Literary Analysis of “Gravity” by David Leavitt
The following pages will consist of a literary analysis of the short story presented by the author David Leavitt, which is taken from his book “A Place I’ve Never Been” (Nguyen, 2006). “Gravity” narrates the story of a boy with AIDS, whose life is slowly consuming like the wax of a lit candle. The author presents the reader with the crudity of enduring such disease mainly from the patient’s and his mother’s perspective. The underlying intention of David Leavitt is to educate the reader about the fragility of life and how important it is to live it fully and well. Its message is directed both to people who are undergoing some kind of disease and to people who are healthy since it represents the unpredictability of the future.
“Theo had a choice between a drug that would save his sight and a drug that would keep him alive, so he chose not to go blind” is the first sentence of the story. When reading it for the first time, I was shocked to see that someone would prefer to live less while being able to see than to live more and be blind. When reading the story for the second time though, the reader can extract from this sentence the importance of living your life fully. Theo chose quality over quantity. This first sentence also puts the reader into the perspective of a boy with AIDS, showing the kind of decisions AIDS patients may have to take. Decisions that are out of the ordinary and that no one would ever see themselves taking. The use of nouns such as “pills” and “injections” and adjectives such as “unpleasant” and “painful” already set the tone of a sad and gloomy reading.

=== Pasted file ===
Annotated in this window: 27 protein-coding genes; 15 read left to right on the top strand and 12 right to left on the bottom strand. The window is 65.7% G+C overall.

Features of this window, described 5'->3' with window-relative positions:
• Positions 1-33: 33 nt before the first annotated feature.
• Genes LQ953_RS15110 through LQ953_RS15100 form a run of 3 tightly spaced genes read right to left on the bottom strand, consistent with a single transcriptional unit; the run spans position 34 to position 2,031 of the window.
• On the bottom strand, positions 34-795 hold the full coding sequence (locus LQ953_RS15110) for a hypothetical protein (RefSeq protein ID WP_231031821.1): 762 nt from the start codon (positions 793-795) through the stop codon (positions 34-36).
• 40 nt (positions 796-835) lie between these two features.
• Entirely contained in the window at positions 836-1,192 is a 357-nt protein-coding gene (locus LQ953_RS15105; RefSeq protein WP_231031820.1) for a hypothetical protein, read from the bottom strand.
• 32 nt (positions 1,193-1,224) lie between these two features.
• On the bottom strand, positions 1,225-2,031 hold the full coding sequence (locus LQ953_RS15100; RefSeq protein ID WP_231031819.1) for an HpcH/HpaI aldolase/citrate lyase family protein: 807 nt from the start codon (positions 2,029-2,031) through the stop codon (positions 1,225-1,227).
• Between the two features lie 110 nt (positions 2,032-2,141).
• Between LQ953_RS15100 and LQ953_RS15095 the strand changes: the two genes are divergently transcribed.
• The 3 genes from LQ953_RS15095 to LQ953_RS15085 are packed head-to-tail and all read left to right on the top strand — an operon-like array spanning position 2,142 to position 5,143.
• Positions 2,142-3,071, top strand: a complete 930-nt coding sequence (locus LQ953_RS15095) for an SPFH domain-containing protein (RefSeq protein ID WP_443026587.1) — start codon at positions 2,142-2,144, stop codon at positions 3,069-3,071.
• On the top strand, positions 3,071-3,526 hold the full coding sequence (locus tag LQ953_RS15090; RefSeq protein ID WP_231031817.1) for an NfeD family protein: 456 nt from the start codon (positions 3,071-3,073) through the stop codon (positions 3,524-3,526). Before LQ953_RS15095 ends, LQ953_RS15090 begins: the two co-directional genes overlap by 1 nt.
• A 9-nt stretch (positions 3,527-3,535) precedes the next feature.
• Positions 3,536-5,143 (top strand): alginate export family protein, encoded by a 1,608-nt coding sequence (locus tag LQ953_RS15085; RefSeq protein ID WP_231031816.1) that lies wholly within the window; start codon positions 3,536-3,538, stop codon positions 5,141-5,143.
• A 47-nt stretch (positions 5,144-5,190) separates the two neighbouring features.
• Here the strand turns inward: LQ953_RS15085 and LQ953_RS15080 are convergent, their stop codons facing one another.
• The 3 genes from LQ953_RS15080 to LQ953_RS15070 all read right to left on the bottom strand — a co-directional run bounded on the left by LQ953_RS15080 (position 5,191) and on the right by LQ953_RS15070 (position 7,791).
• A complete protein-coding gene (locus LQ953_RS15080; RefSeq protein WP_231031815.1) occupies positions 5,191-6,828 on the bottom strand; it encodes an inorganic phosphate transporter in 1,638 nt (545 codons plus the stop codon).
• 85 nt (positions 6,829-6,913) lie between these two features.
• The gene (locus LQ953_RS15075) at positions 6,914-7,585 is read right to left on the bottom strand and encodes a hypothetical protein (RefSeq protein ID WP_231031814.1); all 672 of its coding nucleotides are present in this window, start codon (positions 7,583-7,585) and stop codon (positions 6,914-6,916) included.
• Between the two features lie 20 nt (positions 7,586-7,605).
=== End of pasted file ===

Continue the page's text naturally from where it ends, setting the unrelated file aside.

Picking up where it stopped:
The reading continues with a flashback of Theo remembering himself and his mother Sylvia going to a show together in New York. Back then, Theo’s eyesight was already bad, however, the author leaves it open for interpretation whether the boy was already infected with AIDS or not. Anyways, this passage also represents the pleasure that...
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